From Sutras To Breathwork, Here’s How To Take Yoga Off The Mat So It Can Improve Your Whole Life

Reap the benefits of yoga long after your mat’s rolled up and put away.

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February 6, 2018
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Sure, one reason to love yoga is that it gives you a strong, bendy body that won’t quit. But the benefits of this ancient practice don’t stop there. With health benefits ranging from strength, flexibility, and endurance to better organ function, there’s no shortage of reasons to make yoga part of your fitness routine.

But anyone who has delved deeper into the mental and spiritual areas of a yoga practice, like its intersection with meditation, will tell you how much it can improve everything from your self-image to your focus at work to your relationships with your loved ones as it supports you in practicing patience and empathy. So, while a physical practice can definitely give you the muscles and lean look you’re after, yoga is oh-so-much more than just a workout.

In the Western world, when we talk about yoga, we’re usually referring to the physical part, as in a room full of spandex-clad women stretching, bending, and sweating their way through a set of salutations to the sun. But yoga as a form of exercise is simply one small part of the whole picture. Physical yoga, or asana, is just one of the “eight limbs” of yoga, so if you only focus on getting through the postures during a class, then you’re merely thinking about the tip of the iceberg. So, what’s below the surface?

An entire way of thinking, being, and acting mindfully and intentionally that can change your world for the better. Here’s how to take your yoga practice off the mat and invite it to improve every aspect of your life.

Sutras for the Win

Sutra means thread of knowledge, and yoga sutras are essentially the philosophical threads that support a comprehensive yoga practice. Basically, they’re 196 little nuggets of wisdom or thoughts on how to live your life mindfully, intentionally, and with compassion—for yourself and others. The sutras contain lots of advice about ditching your attachment to things that are weighing you down, nixing self-judgement, and learning self-empathy instead. Even though they were first written down thousands of years ago, they’re surprisingly relevant today.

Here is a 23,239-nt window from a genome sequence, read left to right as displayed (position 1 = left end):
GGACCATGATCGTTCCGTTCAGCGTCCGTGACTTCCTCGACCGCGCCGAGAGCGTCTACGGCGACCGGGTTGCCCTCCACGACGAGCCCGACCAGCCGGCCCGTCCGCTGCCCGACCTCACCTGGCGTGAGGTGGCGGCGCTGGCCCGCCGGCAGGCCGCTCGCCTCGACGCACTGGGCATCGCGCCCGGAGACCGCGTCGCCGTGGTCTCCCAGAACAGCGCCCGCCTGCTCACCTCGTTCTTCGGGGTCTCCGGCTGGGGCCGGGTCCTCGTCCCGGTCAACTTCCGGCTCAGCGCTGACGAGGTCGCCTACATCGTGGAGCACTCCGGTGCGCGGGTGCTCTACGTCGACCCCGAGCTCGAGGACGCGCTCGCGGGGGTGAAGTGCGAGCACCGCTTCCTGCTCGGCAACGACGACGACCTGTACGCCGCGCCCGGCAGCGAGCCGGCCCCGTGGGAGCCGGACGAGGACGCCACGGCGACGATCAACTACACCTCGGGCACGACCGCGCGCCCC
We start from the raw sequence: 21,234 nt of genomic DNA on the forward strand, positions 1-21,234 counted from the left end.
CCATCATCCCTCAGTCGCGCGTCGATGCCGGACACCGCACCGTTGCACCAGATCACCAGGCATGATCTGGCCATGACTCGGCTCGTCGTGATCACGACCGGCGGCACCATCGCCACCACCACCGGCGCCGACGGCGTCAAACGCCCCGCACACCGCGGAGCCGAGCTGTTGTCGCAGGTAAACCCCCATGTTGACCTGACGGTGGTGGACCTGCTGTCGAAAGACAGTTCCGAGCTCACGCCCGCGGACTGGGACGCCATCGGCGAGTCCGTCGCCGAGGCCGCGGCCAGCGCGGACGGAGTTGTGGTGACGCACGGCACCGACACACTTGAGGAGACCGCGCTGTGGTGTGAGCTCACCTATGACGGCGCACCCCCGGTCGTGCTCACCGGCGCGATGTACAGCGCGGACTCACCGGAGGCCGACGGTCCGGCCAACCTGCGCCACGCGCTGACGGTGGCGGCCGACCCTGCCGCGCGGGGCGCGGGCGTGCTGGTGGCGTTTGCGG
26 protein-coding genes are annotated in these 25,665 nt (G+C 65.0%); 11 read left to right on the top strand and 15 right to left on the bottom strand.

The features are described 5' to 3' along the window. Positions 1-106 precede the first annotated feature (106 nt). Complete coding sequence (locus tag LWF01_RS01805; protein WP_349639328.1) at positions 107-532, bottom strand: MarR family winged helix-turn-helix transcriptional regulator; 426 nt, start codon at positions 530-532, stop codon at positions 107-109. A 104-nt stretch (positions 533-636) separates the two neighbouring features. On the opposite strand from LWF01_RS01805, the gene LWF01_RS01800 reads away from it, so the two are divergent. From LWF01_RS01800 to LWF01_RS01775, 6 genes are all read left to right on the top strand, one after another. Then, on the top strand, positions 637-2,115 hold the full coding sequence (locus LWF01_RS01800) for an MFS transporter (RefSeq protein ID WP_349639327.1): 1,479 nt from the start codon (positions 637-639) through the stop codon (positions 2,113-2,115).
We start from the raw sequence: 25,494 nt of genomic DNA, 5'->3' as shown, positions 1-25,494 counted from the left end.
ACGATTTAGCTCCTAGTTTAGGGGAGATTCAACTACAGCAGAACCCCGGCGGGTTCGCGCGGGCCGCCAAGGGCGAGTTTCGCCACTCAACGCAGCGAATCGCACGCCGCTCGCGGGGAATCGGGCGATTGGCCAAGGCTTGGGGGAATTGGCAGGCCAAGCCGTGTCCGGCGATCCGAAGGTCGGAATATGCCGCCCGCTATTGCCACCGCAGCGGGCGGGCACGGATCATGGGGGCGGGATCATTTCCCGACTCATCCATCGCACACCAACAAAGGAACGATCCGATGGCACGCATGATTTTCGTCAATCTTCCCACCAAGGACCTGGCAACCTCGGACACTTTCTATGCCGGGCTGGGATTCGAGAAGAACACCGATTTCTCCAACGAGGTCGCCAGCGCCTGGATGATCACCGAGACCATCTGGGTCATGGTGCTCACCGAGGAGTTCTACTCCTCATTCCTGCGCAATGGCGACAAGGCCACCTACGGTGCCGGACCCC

Consider this:

In translation, sutra 1.22 says, “There is further distinction on account of the mild, moderate, or intense means employed.”

Apply it to your life:

Without its context, this sutra might sound opaque, but here’s a modern take on it: The demands of life ebb and flow. Give yourself the leeway to do and give what you can, when you can. You may have fallen off the exercise bandwagon when you were pregnant, for instance, or are just starting a new job and having trouble getting back to your self-care routine. Instead of feeling bad about it, remember life moves at different speeds, and you can make room for that. To everything there is a season, right?

Consider this:

In translation, sutra 2.16 says, “The grief which has not yet come may be avoided.”

Apply it to your life:

The anxieties of modern life get to us all at times. Sutra 2.16 is not a fable about planning ahead—it’s actually a reminder to the keep worry about the potential pain of what could go wrong from spoiling your present, especially if you’re worrying about things you can’t prevent or that might not happen. Even if something does go awry, worrying about it now will only cause you to suffer twice. Instead, appreciate the state of things in the now.

Worry is only a valuable emotion when it helps you act to change things for the better. The next time you’re trapped in an anxious thought loop, consider whether there’s anything good that can come from your worry. If yes, refer back to sutra 1.22 and dedicate the necessary intensity to enacting the positive change. If not? Remind yourself it’s okay to let that stress go.

Just Breathe

“Let it go” is advice that’s easier said than done. Take a tip from your yoga teacher and let it all out—through your breath. Pranayama, or breathing exercises, are easy to take off the mat and do throughout the day any time you need a little centering or focus.

Alternate nostril breathing, for instance, is taught to yoga beginners all over the world because it’s an easy and accessible technique for balancing the body and mind and intentionally directing your energy. Here’s a five-minute practice from one of my favorite international yoga teachers, Esther Ekhart.

Strengthening Your Mental-Health Muscles

Yoga is one of the best natural tools we have to combat anxiety and depression. In fact, some studies show that frequent yoga and meditation can be just as effective as prescription drugs (although yoga shouldn’t flat out replace a visit to your mental healthcare provider).

With all the physical, spiritual, and mental benefits of a regular yoga practice, you may be inspired to unfurl your mat right away! And remember, with just a bit of intention and practice, the benefits of yoga will last long after you say namaste.

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